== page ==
The present invention exploits the phenomenon that, for chemical blowing agents, there is an interval between the time when a sufficient temperature is reached for the decomposition to start, and the time when the decomposition actually begins. In the plastic processing machine, which may be, for example, an injection molding machine, the plastic compound is subjected to heat so that it melts and its temperature rises above the decomposition temperature of the blowing agent system. Before the blowing agent has begun its decomposition, the plastic compound is fed into a closed mold cavity. In the cavity, which is filled up with the plastic compound, a pressure is exerted on the compound which is sufficiently high to prevent the blowing agent from expanding when it decomposes, or to allow it to expand only to an insignificant degree. It is also a condition for obtaining closed gas cells that the blowing agent in the decomposition phase does not expand, or expands only to an insignificant degree. Since one does not have blowing agent in gas form in the plastic compound either in the plastic processing machine or in the nozzle, the plastic can be worked without a particularly high pressure. Moreover, a velocity profile having a higher velocity for the compound in the middle of the matter stream than out toward the tool walls does not mean that the cells will be torn to pieces, as the blowing agent does not decompose until a later stage in a closed cavity. The closed mold cavity may be a static chamber with walls of, e.g., steel, metal, or of plastic of high viscosity, or one or more of the cavity walls may be movable so that the cavity may be expanded in the course of the injection of plastic compound so that new plastic compound must constantly be pressed into the cavity in order to maintain the necessary pressure.
The blowing agent system may contain, in addition to the chemical blowing agent, substances that, e.g., change the decomposition temperature or the decomposition rate for the chemical blowing agent (e.g., ZnO). The blowing agent system may also contain substances that react chemically exothermally or endothermally in accordance with achieved reaction temperature. Thus one is able, for example, to achieve more rapid decomposition of the chemical blowing agent, and one may select a chemical blowing agent that decomposes at a higher temperature than would otherwise have been possible.
The pressure in the plastic compound that is necessary in order to prevent the blowing agent from expanding during the decomposition phase varies with the blowing agent system, the temperatures and the amount of blowing agent. When, e.g., Azodicarbonamide is used, with zinc oxide as a "kicker", at a mass temperature prior to decomposition of 165° C., and with a blowing agent amount of 10 phr, it would usually be sufficient to have a mass pressure of about 150 bar to avoid the expansion or to maintain it at a sufficiently low level.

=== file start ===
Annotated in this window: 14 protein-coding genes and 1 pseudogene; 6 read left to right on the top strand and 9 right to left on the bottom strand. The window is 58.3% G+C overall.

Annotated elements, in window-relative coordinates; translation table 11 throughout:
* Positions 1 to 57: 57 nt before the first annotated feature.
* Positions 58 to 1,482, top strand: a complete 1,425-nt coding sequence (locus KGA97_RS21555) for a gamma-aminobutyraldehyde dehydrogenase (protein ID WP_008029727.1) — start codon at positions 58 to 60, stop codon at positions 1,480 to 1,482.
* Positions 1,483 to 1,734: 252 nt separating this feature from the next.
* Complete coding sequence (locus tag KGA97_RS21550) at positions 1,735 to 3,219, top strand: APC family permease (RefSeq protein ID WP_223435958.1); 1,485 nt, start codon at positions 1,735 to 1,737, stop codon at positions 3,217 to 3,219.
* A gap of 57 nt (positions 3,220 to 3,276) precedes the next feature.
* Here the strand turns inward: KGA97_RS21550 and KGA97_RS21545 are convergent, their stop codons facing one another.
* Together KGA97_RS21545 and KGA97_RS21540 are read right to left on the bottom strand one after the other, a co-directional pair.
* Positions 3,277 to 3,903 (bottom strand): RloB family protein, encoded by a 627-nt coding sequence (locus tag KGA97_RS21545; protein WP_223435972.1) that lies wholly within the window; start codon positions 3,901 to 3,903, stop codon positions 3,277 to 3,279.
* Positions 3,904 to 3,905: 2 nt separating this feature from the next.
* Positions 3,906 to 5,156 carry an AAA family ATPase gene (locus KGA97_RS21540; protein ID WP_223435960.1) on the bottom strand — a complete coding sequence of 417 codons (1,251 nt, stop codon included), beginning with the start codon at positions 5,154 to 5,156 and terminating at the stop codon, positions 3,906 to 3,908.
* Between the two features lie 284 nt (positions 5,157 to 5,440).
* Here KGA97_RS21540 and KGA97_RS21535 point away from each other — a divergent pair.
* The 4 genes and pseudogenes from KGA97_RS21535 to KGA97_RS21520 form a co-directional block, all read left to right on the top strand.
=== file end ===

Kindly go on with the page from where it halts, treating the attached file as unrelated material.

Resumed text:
The time necessary to attain complete or nearly complete decomposition of the blowing agent is also dependent on factors such as the total blowing agent system, the temperature of the plastic compound, the pressure in the plastic compound, the amount of blowing agent and the plastic compound composition.
After the plastic compound has rested in the mold cavity for a sufficiently long time to attain the desired degree of decomposition of the blowing agent, the mold is opened. If the plastic compound is not cooled down prior to opening the mold, the plastic compound will immediately expand until equilibrium is reached between the blowing agent pressure in the compound and the tensions in the compound. In order to prevent deformation of the product when it is removed from the mold in a hot state, the mold must be opened very rapidly and the product removed without delay. If, however, the surface of the plastic product is cooled sufficiently before the mold is opened, the expansion can be restrained long enough for the plastic product to be taken out of the mold in accordance with a normal opening speed, and the product may optionally be placed in a different mold, which may be a cooling/expansion mold, before the product expands or before it has expanded to a substantial degree. In practice, the product will always expand somewhat, but with sufficient cooling the expansion will be so slight that the product will not be deformed and will expand to the desired size after having been removed from the mold, optionally after having been placed in an expansion mold. Even though the surface has been cooled down, the calorific capacity in the core of the product will normally be high enough that the surface will be heated up by it, i.e., after a short time, such that the product can expand.
The present technology also makes it possible to produce products of cellular plastic, having skin of unexpanded plastic, from the same plastic material as for the cellular plastic. After the plastic compound has been placed in the tool mold, at a temperature above decomposition temperature of the blowing agent system, it will take some time before the actual decomposition begins. This "start time" will vary with different parameters such as, e.g., temperature and blowing agent system. By cooling the plastic compound's surface in the mold before the decomposition has started, the decomposition at the surface can be prevented. After the plastic compound has been placed in the tool mold, at a temperature above decomposition temperature of the blowing agent system, it will take some time before the actual decomposition begins. This "start time" will vary with different parameters such as, e.g., temperature and blowing agent system. By cooling the plastic compound's surface in the mold before the decomposition has started, decomposition at the surface can be prevented and outer layer may be cooled down further so that the product undergoes only a limited expansion before it is removed completely from the mold.